Work Lounge 101
What is a Work Lounge and how can I do one?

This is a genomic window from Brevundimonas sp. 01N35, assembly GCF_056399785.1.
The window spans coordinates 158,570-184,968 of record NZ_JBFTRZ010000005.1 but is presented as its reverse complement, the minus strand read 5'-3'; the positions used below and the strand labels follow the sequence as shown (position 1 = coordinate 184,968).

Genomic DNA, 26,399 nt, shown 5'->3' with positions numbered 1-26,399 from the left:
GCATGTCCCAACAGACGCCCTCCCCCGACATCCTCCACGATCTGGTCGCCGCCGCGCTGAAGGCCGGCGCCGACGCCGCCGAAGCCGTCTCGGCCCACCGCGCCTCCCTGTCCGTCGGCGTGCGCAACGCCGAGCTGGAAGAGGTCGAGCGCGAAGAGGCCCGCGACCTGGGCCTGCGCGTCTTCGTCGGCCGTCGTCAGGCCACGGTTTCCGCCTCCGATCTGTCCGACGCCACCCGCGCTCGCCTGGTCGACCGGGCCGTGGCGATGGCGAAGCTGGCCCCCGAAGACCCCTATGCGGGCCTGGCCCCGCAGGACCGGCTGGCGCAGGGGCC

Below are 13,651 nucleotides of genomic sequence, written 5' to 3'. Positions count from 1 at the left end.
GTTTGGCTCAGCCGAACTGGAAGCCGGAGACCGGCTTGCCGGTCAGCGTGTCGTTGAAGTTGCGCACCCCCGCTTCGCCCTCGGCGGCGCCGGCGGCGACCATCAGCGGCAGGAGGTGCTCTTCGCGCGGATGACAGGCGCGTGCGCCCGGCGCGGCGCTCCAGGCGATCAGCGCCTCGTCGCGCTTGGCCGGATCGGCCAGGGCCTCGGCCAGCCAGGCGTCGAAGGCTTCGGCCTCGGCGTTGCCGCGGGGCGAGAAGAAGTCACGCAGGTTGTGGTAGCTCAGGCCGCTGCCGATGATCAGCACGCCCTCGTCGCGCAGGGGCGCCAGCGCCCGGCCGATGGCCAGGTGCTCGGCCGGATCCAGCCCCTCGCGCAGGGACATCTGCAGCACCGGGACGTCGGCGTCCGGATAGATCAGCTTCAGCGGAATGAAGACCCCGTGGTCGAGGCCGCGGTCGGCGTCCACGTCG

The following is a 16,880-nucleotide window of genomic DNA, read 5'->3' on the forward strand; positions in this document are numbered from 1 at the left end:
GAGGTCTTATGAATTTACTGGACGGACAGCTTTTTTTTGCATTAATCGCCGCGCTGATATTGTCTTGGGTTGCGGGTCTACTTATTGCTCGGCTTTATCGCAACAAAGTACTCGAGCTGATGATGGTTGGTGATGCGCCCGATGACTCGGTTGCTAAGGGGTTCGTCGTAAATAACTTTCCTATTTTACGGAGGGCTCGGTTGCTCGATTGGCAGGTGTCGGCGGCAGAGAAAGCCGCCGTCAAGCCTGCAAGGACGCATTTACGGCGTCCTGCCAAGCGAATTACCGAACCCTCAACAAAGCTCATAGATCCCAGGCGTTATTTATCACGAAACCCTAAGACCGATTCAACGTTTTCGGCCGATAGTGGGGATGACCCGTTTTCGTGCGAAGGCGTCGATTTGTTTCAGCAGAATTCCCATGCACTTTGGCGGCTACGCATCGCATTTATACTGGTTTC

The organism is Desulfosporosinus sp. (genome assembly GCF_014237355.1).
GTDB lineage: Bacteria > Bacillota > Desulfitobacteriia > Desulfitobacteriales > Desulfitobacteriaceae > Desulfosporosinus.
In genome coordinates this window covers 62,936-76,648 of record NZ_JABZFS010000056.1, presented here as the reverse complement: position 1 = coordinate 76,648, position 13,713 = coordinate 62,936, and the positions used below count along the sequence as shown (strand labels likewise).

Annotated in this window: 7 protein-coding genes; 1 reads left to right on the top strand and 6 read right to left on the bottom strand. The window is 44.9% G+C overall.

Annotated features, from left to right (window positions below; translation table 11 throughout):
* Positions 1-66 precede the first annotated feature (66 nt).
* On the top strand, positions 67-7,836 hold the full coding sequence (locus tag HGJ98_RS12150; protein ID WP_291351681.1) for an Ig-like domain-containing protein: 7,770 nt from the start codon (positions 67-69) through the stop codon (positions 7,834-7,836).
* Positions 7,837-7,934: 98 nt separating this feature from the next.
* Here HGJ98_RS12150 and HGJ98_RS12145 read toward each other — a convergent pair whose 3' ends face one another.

Sam Slater: Hello, I'm Sam. I'm the root product manager for work lounge. And I'm here to introduce work lounge as a concept and explain the primary value proposition for this product. Now, first of all, though, let's align around what work lounge is. So work lounge is an experimental communal work product for activity based work that cultivates a sense of community in an inviting setting. We think the work range can play a very important role as our portfolio develops to meet the needs of a future workplace. But the first, what's the first big question that comes to mind for me? It's why do users come to work lounge at all? Well, the value that work lounge provides for all user types is that it introduces an additional space to shift one's mindset and be productive for focused solo and side by side work. And Lindsay from UX will unpack that a little bit more later in this video. We also know that work lounge can play a strong role in enforcing Google culture by helping users feel a part of something bigger. They're mixing with other teams and pas in this space, enjoying a sense of belonging. And Lauren is going to explain that next. But the second big question that comes up is why is it important for roots? Well, the value proposition for Ros is that work grounds can be used to improve building level performance and deliver net negative square foot per person. And that would most likely be in some kind of shared desking situation, either shared neighborhoods, desk booking, traditional desk sharing or other variations on that theme. So we think that if it's done right? And in concert with these other players, we can gain portfolio efficiency without detrimentally impacting the user experience. It is important to note that it is very unlikely the work lamps can fully replace a desk. There are certain things like equipment routine or ready access to your teammates that are just essential to keep at the desk. However, it is possible that work lounge might supplement certain elements of the desk and work alongside those other real estate products to round out that whole office experience. So the two things that I would like you to take away from this is one that it's a creative space that provides users a context shift so that they can focus on a discrete task. And two that it has real workplace strategy implications for root giving us both portfolio efficiency and a positive user experience.